“Now keep those ready and let’s get on with it,” Elmer said.  He stood, threw the bag over his shoulder and hoisted his rifle.

“Oh, Edna, what have you done to me,” Ted moaned as he still sat in his outhouse, his stomach shouting at him.  “Woman must have undercooked the sausage this morning.”

He had recently lit the lamp inside the small shed and its glow was becoming increasingly bright compared to the light outside.  Ted still had a long walk home in front of him and he had hoped to do it with more daylight than it appeared he would be afforded.  It was beginning to look like he might have to navigate his way in the dark since he was far from done.

This was particularly troubling because Ted had heard the rustling in the woods another handful of times since the first.  It was always around dusk, which meant that his chances of running into whatever it was that had been stalking about the woods near his favorite spot to fish the stream would be all that much higher on his way home now.

“Maybe I won’t smell too appetizing,” Ted joked with himself as his stomach gurgled loudly again.

Then Ted listened intently as he sat atop the commode he had installed into his outhouse shed.  He swore he heard something over his groaning stomach.  As he focused to try and hear it again, he looked about the shed and regretted not making it a bit larger.  He had contemplated making a separate room with a small cot in it at one point, but decided he didn’t want to be tempted to spend entire nights out by the stream.  Apparently, Edna’s sausages had other plans.


This time Ted definitely heard it.  And it was close.

He began to try and wonder what he was going to do.  He reached momentarily for the rifle propped against the shelves then thought better.  Inside the outhouse, he ought to be just fine.  It was sturdily constructed enough.  Worst case scenario, he would just have to wait it out until sunrise.

Just as Ted relaxed his legs and settled back down onto the commode, he began to hear something else.  It was not any sort of animal.  In fact, it wasn’t even close at first.  It sounded like a something Ted recognized but just couldn’t quite put his finger on at first.  As it slowly grew louder, Ted thought it might just be a…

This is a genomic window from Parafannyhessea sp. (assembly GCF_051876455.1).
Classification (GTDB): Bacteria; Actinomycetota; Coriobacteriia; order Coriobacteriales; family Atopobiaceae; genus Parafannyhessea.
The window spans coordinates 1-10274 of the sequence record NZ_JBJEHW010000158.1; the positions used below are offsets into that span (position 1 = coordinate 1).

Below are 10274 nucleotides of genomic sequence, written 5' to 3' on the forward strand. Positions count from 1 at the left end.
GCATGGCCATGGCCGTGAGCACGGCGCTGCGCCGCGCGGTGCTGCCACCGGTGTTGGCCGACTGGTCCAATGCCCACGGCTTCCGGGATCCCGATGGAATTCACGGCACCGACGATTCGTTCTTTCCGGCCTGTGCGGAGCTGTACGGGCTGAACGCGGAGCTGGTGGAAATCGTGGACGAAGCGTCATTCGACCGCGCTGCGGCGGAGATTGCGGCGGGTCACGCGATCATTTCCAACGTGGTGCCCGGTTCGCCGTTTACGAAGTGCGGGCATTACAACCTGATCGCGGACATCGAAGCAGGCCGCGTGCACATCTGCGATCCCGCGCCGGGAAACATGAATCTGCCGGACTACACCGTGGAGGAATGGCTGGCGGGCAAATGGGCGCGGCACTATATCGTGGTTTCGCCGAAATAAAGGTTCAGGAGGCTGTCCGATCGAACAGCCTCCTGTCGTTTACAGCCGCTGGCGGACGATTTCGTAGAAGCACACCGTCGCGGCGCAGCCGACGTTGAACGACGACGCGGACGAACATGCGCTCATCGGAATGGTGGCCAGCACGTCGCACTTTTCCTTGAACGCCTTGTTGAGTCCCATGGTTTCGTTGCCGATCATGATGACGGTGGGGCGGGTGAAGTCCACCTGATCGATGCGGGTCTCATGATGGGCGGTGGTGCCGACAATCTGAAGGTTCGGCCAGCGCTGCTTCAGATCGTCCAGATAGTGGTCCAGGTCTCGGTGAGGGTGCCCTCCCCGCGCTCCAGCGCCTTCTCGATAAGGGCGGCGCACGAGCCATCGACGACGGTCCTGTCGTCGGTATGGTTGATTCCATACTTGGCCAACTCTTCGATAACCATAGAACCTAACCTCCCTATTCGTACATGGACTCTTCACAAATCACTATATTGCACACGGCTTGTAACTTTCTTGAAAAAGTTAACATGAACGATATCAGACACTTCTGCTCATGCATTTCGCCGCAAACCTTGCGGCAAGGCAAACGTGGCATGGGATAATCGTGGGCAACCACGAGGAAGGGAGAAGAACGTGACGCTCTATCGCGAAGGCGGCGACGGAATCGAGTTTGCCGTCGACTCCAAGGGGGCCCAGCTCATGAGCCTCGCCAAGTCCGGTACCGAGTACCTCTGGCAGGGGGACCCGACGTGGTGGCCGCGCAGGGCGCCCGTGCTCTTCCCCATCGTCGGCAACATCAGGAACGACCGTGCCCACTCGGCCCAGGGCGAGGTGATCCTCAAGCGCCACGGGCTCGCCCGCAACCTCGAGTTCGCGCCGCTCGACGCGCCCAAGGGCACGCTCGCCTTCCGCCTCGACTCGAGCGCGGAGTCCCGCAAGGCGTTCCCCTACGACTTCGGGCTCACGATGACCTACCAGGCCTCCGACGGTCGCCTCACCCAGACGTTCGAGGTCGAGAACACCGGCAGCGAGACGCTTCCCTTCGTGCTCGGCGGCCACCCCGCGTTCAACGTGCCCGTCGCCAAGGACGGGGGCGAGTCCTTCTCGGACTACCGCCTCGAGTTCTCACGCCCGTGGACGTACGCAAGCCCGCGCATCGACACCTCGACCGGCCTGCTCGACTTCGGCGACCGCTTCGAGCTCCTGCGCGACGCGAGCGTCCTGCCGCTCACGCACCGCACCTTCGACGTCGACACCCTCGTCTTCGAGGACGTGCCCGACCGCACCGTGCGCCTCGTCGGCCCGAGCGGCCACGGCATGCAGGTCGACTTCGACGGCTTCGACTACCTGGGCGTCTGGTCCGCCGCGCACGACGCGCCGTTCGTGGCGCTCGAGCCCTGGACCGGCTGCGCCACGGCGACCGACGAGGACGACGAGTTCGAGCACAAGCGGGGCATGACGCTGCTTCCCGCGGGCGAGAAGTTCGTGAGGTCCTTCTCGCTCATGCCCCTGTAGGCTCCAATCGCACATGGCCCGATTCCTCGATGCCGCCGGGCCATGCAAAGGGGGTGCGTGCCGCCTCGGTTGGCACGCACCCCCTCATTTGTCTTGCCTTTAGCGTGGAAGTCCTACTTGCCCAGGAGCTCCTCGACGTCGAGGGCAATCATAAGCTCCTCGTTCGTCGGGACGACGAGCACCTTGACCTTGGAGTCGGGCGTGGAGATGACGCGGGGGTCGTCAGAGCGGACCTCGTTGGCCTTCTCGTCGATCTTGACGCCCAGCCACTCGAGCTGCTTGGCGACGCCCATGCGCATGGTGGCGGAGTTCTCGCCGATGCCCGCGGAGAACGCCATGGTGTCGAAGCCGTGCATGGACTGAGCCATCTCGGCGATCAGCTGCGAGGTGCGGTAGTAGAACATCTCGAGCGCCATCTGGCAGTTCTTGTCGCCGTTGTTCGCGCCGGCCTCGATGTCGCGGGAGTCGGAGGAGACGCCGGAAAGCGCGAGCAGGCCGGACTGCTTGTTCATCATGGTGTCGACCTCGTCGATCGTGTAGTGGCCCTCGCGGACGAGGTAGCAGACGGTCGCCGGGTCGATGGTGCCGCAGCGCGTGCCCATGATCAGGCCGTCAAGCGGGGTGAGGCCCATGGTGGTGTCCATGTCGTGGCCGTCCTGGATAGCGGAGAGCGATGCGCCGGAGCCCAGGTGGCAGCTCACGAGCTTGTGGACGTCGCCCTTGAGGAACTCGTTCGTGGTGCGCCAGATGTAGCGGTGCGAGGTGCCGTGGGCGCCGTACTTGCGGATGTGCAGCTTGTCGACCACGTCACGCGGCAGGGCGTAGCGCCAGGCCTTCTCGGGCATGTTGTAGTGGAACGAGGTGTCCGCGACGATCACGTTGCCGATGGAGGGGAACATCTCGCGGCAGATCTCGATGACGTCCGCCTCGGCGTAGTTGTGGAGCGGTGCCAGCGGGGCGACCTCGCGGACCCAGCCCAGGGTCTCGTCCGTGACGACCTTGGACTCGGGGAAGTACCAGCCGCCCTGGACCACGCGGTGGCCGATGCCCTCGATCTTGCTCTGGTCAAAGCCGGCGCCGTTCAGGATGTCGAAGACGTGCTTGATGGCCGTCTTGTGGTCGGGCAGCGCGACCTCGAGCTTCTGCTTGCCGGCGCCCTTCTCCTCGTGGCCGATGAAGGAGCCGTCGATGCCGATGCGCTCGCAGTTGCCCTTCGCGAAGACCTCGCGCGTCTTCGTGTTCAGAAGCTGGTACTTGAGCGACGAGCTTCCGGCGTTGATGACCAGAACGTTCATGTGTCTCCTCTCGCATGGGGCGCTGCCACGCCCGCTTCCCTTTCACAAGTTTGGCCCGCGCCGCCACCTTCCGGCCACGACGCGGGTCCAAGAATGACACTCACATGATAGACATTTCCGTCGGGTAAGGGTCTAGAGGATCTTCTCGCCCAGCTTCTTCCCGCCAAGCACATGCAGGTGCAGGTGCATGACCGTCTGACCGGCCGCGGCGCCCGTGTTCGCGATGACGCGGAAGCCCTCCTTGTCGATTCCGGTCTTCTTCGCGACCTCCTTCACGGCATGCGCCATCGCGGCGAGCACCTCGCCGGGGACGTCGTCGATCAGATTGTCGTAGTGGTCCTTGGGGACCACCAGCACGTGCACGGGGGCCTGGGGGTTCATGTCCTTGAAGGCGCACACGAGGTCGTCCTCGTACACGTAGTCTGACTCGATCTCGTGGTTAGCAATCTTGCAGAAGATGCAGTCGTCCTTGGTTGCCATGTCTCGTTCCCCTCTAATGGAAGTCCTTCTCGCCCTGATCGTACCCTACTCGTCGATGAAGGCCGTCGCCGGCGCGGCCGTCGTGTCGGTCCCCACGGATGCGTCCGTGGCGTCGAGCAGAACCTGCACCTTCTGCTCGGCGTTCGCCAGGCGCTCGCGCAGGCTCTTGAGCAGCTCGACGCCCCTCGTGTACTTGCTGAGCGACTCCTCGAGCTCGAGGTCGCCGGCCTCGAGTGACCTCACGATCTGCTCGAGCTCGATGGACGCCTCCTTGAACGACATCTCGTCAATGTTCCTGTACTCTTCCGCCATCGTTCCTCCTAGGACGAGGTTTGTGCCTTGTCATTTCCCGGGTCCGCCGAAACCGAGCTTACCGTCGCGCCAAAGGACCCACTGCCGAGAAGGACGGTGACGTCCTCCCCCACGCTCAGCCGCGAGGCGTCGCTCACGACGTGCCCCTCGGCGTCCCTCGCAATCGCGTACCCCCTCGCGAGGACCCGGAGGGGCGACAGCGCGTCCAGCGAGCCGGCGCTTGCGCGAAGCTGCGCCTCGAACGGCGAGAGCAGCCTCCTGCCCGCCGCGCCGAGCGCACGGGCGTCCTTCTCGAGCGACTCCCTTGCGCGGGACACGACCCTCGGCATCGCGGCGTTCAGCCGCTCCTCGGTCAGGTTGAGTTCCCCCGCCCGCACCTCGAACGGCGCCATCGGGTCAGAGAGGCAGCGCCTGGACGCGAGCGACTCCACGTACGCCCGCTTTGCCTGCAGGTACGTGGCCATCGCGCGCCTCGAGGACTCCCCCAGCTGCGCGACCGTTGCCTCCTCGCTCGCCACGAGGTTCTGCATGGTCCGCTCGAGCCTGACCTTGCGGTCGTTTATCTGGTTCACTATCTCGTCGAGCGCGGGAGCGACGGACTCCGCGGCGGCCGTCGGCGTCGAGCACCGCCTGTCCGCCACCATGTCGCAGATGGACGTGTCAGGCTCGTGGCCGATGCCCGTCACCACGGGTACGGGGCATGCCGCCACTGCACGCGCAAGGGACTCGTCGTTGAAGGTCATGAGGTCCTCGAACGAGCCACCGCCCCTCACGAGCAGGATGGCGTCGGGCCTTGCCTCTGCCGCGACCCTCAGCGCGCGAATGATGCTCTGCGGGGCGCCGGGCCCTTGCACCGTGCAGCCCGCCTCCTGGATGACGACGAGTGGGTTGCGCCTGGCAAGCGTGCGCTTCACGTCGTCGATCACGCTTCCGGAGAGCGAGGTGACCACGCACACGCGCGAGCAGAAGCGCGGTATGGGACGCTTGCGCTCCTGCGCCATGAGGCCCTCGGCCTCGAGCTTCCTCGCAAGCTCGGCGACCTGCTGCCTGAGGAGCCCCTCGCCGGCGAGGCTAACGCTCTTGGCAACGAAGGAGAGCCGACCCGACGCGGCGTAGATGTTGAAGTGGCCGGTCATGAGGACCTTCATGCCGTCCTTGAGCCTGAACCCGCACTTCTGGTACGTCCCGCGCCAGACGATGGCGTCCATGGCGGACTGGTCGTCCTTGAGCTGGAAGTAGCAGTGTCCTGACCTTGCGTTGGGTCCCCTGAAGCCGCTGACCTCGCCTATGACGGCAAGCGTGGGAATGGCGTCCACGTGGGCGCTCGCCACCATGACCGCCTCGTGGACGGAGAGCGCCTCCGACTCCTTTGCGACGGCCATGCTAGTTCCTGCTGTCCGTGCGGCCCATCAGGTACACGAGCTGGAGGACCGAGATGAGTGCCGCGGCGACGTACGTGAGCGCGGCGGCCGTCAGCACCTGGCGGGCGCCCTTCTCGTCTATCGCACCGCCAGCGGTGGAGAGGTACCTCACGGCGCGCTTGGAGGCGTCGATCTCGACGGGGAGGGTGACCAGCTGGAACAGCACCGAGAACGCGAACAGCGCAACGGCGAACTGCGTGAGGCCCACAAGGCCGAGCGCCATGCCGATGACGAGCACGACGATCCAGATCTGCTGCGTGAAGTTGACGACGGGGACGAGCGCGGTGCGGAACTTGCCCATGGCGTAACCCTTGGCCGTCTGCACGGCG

“Helicopter?” he wondered aloud.  Then as the sound grew suddenly louder, light burst in through the vents near the outhouse’s roof.  This was followed by a great deal of shouting from a great many people, a few of whom sounded to be immediately outside Ted’s outhouse door.

“Thank God you’re here,” Ted heard a voice shout as he fumbled for the roll of toilet paper.  “He’s inside there!”

Elmer had advanced past the tree line confidently.  When John hesitated and stayed behind, Elmer hadn’t even looked back.  Before he knew it, John was watching Elmer place the grey metal pipes beneath Ted’s outhouse.  The night vision goggles allowed John to see a small, red, barely noticeable light waving around in the distance as Elmer glanced around.

He was frozen.  He dared not take a step closer.  He could no longer go through with it.  Eventually, he saw Elmer glance around quickly, the red light swinging back and forth.  Then it stopped, pointing right at John.

Elmer walked quickly back toward John.  A branch snapped beneath his feet and he stopped momentarily, then began returning to John’s hiding place still within the trees.

“What are you doing?” Elmer whispered furiously.

“I…I…I can’t,” stammered John.  “This is going to far.”

Elmer’s glowing red night vision light pointed right at John’s face.  Without lifting the goggles, Elmer held out his hand and growled through clenched teeth, “Give me the handcuffs.”

John silently placed them in Elmer’s open palm.  Elmer then turned back toward the shed as John took a few steps backward and crouched behind a large stone.  He could barely watch and turned to look at the trees behind him.  They invited him, called to him to retreat into their safety.  He listened and, without Elmer noticing, disappeared into the forest.

Meanwhile, Elmer walked back toward the shed, more determined than ever before.    He felt invigorated.  Justified.  Patriotic.  Pride swelled in his chest as he took the handcuffs he had taken back from that traitor John in his left hand and leveled the rifle at the door of the shed.  As he rocked backward, preparing to kick the door down, the pride and self-righteousness grew to a rumbling sensation he could almost hear.